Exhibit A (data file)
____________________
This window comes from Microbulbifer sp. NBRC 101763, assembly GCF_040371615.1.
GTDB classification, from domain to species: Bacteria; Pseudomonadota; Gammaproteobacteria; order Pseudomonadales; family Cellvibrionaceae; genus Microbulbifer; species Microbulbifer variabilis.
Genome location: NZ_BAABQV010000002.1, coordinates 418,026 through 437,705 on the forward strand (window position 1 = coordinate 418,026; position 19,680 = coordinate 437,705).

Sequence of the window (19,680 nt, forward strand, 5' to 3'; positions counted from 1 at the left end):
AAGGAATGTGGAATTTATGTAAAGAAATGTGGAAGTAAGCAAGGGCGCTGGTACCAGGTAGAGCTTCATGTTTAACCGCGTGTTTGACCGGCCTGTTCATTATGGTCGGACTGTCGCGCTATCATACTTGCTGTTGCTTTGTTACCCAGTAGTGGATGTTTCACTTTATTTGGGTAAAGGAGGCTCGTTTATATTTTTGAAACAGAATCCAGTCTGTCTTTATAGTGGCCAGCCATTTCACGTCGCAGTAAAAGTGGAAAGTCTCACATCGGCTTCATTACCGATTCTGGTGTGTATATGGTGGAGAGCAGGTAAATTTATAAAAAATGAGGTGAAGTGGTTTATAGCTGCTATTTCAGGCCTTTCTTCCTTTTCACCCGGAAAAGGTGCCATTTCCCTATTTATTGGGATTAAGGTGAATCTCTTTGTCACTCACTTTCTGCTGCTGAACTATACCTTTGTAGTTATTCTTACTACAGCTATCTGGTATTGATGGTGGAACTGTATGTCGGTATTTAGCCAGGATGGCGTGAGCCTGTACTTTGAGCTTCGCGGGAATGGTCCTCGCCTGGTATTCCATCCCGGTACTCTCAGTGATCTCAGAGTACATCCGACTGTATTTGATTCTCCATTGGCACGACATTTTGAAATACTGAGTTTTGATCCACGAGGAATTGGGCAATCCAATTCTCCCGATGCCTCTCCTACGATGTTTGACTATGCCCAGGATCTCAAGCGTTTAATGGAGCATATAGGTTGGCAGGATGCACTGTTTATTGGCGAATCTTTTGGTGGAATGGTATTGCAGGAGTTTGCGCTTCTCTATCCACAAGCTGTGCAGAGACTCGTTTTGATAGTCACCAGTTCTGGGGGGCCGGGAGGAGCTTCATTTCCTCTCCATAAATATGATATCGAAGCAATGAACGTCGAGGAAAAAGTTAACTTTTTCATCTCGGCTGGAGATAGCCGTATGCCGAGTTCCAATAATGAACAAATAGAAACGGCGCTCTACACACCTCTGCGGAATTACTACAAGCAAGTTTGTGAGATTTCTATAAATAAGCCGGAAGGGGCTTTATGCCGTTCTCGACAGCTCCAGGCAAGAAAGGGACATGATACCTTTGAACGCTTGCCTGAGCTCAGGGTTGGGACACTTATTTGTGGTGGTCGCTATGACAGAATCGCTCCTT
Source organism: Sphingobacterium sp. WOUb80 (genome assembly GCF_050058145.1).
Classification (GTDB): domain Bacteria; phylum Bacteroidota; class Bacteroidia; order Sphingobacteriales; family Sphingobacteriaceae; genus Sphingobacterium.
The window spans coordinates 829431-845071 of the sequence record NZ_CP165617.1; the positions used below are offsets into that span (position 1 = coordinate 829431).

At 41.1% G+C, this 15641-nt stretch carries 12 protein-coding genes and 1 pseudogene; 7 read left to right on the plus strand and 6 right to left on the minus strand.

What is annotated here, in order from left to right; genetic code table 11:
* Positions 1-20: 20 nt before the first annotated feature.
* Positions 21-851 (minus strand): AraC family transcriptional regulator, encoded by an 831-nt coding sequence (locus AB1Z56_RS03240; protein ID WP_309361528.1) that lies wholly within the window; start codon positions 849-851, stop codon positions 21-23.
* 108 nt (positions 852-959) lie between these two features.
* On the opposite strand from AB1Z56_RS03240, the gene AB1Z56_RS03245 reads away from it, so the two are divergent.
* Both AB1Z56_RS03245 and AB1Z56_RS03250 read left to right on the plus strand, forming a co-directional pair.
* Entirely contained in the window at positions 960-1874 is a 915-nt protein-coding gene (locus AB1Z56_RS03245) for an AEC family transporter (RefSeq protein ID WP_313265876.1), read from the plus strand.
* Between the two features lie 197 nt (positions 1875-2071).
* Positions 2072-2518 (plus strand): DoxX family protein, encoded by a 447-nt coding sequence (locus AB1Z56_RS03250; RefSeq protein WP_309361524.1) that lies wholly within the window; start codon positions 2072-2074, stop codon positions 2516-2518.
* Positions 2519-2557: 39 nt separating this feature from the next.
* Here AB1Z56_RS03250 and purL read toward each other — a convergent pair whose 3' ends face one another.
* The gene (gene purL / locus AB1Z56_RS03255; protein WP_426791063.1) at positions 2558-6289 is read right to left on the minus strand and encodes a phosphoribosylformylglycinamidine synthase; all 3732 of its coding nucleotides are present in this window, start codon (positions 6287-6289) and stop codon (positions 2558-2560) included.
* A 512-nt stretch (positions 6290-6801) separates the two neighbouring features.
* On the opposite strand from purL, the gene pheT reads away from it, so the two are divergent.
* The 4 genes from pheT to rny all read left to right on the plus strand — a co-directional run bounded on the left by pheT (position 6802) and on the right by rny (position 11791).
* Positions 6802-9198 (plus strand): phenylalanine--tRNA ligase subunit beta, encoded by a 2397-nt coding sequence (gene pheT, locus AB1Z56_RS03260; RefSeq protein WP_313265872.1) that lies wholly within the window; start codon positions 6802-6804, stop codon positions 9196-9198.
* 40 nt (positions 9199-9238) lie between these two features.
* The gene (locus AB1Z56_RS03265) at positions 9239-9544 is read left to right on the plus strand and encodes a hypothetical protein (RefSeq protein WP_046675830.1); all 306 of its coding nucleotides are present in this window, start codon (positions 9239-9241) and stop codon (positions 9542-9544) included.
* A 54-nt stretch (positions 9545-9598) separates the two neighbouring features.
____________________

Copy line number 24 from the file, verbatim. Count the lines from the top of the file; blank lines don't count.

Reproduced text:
* The 4 genes from pheT to rny all read left to right on the plus strand — a co-directional run bounded on the left by pheT (position 6802) and on the right by rny (position 11791).